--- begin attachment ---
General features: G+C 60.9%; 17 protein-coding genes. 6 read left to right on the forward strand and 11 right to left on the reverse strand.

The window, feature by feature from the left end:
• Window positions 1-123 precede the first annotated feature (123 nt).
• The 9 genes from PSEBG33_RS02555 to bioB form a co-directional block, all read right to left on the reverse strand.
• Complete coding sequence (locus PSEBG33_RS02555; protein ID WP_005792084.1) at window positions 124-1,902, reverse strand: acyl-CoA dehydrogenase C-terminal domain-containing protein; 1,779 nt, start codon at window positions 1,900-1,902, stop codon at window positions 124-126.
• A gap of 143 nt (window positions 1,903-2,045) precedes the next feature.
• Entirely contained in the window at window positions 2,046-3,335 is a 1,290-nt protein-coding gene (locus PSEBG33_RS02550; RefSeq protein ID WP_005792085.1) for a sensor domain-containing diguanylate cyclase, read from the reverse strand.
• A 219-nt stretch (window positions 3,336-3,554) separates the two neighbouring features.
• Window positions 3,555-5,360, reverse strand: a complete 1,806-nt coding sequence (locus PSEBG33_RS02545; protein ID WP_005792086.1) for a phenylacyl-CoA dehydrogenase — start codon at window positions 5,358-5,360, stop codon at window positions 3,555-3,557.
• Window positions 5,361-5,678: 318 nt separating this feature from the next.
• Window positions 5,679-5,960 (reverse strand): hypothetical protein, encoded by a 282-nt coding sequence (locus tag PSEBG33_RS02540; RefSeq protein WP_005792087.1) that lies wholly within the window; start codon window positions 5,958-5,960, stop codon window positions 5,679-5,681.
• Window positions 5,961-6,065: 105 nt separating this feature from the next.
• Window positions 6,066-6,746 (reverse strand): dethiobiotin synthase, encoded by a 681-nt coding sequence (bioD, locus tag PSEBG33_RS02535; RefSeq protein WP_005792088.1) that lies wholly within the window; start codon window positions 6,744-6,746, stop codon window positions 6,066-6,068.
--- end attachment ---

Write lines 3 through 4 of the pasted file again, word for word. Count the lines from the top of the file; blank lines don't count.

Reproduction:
• Window positions 1-123 precede the first annotated feature (123 nt).
• The 9 genes from PSEBG33_RS02555 to bioB form a co-directional block, all read right to left on the reverse strand.